25% increase in the price of fish worries the FAO

25% increase in the price of fish worries the FAO

The price of fish increased by 25% globally between December 2021 and last April, a trend that extends throughout the food system but is “very worrying” for the UN Food and Agriculture Organization (FAO).

“We are very concerned about this,” admitted the director of Fisheries and Aquaculture of the FAOManuel Barange, during the presentation of the organization’s SOFIA 2022 report, at the UN Oceans Conference taking place in Lisbon.

This rise in the price of fish is not “unusual” as it is affecting the entire food system, but the FAO he acknowledged that it puts “pressure on consumers around the world.”

“It is very important for us not only to produce in a sustainable and equitable way, but also in an affordable way,” defended Barange, who recalled that 3,000 million people, almost half of the world’s population, cannot afford a healthy diet.

And there is clear evidence that aquatic food is an important part of a healthy diet, so we must “ensure that production is affordable for all”.

For this, it is necessary to develop aquaculture at a “lower” cost, with “less intense” production needs, said the head of the FAOwho ruled out that the price increase could lead to more overfishing or illegal fishing.

“If management is good, it doesn’t put pressure on resources,” he said.

He gave examples: in the United States, 92% of the populations are under sustainable management; in New Zealand and Australia, 85% and 86%, respectively.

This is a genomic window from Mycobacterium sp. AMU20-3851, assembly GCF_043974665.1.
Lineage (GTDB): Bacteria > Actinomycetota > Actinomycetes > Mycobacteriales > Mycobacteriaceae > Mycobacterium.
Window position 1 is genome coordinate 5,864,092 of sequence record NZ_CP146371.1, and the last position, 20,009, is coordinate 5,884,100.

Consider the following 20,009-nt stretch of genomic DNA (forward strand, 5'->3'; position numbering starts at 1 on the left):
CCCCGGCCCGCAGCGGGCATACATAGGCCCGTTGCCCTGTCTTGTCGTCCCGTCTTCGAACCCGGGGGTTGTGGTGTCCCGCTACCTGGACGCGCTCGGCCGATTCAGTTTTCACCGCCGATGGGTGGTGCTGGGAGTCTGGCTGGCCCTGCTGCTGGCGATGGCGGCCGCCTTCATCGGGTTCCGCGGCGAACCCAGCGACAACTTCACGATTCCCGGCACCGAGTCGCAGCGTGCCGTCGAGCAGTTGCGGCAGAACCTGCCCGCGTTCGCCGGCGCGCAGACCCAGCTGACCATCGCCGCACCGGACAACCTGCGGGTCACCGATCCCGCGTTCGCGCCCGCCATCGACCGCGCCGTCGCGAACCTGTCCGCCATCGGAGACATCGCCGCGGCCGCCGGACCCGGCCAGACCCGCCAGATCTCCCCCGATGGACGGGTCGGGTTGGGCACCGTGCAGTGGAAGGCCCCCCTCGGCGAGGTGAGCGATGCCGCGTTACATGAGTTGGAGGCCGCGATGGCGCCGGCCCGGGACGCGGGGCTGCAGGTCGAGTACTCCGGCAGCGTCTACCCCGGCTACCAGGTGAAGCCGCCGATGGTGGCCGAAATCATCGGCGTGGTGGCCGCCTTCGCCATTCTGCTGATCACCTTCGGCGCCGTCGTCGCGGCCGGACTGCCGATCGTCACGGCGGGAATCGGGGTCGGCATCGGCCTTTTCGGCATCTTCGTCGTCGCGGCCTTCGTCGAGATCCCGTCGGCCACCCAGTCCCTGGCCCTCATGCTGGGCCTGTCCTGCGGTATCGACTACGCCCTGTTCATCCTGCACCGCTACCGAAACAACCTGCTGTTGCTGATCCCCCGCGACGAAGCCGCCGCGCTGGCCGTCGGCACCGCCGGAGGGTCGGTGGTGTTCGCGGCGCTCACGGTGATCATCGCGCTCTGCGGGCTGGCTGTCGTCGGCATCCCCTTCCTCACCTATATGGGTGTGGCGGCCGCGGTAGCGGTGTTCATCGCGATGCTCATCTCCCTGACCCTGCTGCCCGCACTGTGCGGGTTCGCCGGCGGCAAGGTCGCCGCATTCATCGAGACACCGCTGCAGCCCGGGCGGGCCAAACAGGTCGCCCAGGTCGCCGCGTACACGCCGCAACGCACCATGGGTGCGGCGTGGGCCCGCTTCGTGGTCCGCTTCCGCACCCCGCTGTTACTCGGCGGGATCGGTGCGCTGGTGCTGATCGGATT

“Even here, in Portugal and on the north coast of Spain,” 86% is under sustainable management, he added.

“We have to ensure that we manage resources sustainably and then external effects will not matter,” he insisted.

The SOFIA 2022 report presented this Wednesday highlights that the growth of aquaculture has taken fishery and aquaculture production to record highs, and for this reason it is increasingly decisive in guaranteeing food security and ending hunger in the world.

The Spanish Minister of Agriculture, Fisheries and Food, Luis Planas, believes that this report is a “very timely” study that allows “knowing and analyzing” the state of world populations and trends in fishing and aquaculture on a global scale and regional.

For the minister, it is a “key” dossier to promote a “true” blue transformation, since its data “will facilitate making the best fisheries management decisions.”

In addition, “it allows us to verify that where management plans are established, the situation of fishing resources improves,” as indicated in a statement.

The Lisbon conference enters its halfway point today on a day marked by protests by NGOs and civil society to make governments and private actors aware of the need to take urgent measures.

Reliable, trustworthy and easy. Multimedia news agency in Spanish.

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